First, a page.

San Antonio Express-News

DA wants death row inmate freed

Web Posted: 10/05/2004 12:00 AM CDT

Maro Robbins
San Antonio Express-News

More than 17 years after Ernest Willis went to death row for setting a house fire that consumed two sleeping women, West Texas prosecutors cited new suspects Monday.

Faulty wiring perhaps. Maybe a defective ceiling fan.

Finding little to no evidence of arson, the Fort Stockton district attorney said he would file a motion today that is expected to make Willis the first inmate to walk free from Texas' death row in seven years.

The decision to dismiss the case comes three months after a San Antonio federal judge ruled that authorities would have to release or retry the 59-year-old, who was accused of setting flame to a friend's home in Iraan in 1986.

"I don't have to decide whether he's innocent or not, but I think that's probably a probability — that he is innocent," said Ori White, the district attorney in the 112th judicial district.

Once the charges are dropped, Willis will be the state's eighth death row inmate exonerated since Texas reinstated capital punishment in 1974, according to the Death Penalty Information Center.

The news may not reach Willis until today. The inmate's attorney, James Blank of the firm Latham & Watkins, said he was unable to arrange a phone call any earlier.

Blank said it remains uncertain when Willis actually will leave Row 1, Cell 32 of the Polunsky Unit in East Texas. A state district judge must sign the order, then a certified copy must go to prison officials.

For the first time, Willis will be able to embrace his wife, Verilyn Willis, a Mississippi resident who met her husband while her brother was on death row.

"I'm waiting and I'm ready — I am ready to bring him home," she said. "I love that guy with all my heart."

Some seized on Willis' vindication as additional evidence that Texas should suspend executions while it re-examines the justice system that administers capital punishment.

"It's only by conducting that thorough review ... that we're going to stop sending innocent people to prison — to death row — and make certain the guilty are the ones convicted," said Steve Hall, director of StandDown Texas, a group that has called for a moratorium on executions.

In July, U.S. District Judge Royal Furgeson of San Antonio noted the evidence in the case was entirely circumstantial and issued a ruling that declared there is "strong reason to be concerned that Willis may be actually innocent."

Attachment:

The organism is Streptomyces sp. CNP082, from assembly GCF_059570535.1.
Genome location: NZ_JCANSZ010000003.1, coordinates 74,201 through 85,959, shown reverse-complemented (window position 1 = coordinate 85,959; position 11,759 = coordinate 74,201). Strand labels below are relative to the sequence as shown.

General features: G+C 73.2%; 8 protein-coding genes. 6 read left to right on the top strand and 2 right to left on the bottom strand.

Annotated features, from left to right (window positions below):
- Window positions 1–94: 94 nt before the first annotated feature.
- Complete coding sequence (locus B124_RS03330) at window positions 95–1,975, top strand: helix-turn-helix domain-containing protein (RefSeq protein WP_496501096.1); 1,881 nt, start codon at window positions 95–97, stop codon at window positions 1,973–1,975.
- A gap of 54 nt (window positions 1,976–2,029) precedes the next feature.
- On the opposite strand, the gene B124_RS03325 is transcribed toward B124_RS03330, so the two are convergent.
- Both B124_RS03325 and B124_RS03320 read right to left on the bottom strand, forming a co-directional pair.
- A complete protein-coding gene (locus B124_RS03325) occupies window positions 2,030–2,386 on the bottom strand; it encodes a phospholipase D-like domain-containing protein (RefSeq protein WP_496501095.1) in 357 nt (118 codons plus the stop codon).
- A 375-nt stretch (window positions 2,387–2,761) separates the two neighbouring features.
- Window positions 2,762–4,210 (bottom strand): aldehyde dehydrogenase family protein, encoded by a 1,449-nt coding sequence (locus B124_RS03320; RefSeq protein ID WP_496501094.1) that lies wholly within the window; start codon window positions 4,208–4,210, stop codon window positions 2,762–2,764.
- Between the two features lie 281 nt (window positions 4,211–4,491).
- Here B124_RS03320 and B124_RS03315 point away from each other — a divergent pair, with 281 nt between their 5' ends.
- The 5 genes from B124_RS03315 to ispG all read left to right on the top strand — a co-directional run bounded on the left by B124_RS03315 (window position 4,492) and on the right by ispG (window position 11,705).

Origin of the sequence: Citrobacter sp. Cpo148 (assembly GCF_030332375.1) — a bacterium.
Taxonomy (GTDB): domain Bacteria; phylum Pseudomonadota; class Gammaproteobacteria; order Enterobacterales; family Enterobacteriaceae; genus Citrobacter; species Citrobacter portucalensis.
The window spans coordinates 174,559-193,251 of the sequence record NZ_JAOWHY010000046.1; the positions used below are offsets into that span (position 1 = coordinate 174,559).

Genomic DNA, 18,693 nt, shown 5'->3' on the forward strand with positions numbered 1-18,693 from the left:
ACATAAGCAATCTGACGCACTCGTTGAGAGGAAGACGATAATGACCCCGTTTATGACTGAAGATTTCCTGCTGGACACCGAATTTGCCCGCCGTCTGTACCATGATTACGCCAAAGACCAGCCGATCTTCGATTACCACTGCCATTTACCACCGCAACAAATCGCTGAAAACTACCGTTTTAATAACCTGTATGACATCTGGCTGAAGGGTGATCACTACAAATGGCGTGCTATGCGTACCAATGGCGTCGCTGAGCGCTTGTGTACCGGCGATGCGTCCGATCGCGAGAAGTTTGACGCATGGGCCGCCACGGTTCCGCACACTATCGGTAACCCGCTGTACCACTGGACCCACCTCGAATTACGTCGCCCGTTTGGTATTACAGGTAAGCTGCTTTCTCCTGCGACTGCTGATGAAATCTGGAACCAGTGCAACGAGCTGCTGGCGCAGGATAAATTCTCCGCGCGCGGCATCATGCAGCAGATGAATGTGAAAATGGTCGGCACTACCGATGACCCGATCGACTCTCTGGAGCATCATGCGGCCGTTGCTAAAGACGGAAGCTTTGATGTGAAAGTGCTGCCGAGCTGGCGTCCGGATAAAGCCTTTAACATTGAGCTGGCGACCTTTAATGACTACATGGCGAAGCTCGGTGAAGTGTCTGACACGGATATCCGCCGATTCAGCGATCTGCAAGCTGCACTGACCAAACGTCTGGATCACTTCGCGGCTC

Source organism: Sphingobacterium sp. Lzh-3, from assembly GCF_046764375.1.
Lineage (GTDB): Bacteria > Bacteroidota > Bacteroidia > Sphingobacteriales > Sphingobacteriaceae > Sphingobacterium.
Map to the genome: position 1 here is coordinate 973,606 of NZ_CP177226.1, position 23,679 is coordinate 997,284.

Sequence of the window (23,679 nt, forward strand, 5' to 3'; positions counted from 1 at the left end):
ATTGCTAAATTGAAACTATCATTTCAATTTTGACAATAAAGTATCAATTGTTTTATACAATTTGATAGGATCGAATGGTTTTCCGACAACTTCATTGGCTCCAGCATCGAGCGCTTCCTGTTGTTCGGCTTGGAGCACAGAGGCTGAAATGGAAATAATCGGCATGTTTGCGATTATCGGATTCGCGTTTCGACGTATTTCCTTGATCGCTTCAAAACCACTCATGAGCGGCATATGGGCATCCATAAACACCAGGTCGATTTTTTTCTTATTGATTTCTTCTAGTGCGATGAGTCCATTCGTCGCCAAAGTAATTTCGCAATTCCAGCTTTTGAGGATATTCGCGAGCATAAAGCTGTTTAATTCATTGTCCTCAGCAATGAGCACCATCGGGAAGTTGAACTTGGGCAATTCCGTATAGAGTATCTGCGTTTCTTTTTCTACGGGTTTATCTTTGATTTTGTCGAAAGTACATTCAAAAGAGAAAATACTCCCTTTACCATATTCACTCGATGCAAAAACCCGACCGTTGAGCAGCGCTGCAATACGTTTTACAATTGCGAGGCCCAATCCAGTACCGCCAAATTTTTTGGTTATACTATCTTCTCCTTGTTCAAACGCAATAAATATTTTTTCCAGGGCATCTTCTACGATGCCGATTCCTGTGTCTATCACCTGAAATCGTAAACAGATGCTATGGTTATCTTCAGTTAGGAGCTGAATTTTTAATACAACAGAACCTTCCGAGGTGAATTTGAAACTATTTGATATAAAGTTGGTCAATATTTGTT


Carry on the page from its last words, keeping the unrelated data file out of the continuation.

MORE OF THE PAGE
Four years before, the state trial judge who oversaw the proceedings, Brock Jones of Ozona, ruled that Willis never received a fair trial.

For legal reasons, Furgeson's July ruling hinged on findings that the inmate did not get a fair trial.

Specifically, the judge said Willis unnecessarily received large doses of medication that left him too dazed to meaningfully confer with his attorneys.

His defense lawyers failed to adequately serve their client, asking only two questions at the sentencing hearing.

And prosecutors never told the defense that a psychologist evaluated Willis and drafted a report suggesting he might not be dangerous — a crucial issue in any death penalty trial.

When Furgeson told authorities to free or retry the former oilfield worker, the decision fell to White, the DA in Pecos County who took office after Willis was prosecuted.

White hired two arson investigators to examine the evidence, and they cast further doubt on Willis' guilt.

Both said the fire's cause could not be determined and that it could have had many plausible causes besides arson. One called some of the scientific testimony at Willis' trial "absurd."

That expert, Gerald L. Hurst, said the initial suspicions of arson rested on a flawed and now-outdated understanding of the physics of fire.

Seventeen years later, the deaths of Gail Joe Allison of Sheffield and Elizabeth Grace Belue, reportedly of San Antonio, looked much different to experts.

Willis and his cousin were staying with home owner Michael Robinson when flames spread through the house and consumed the sleeping women. Prosecutors blamed the blaze on Willis but offered no motive.

Hurst wrote, "There is not a single item of physical evidence in this case which supports a finding of arson."



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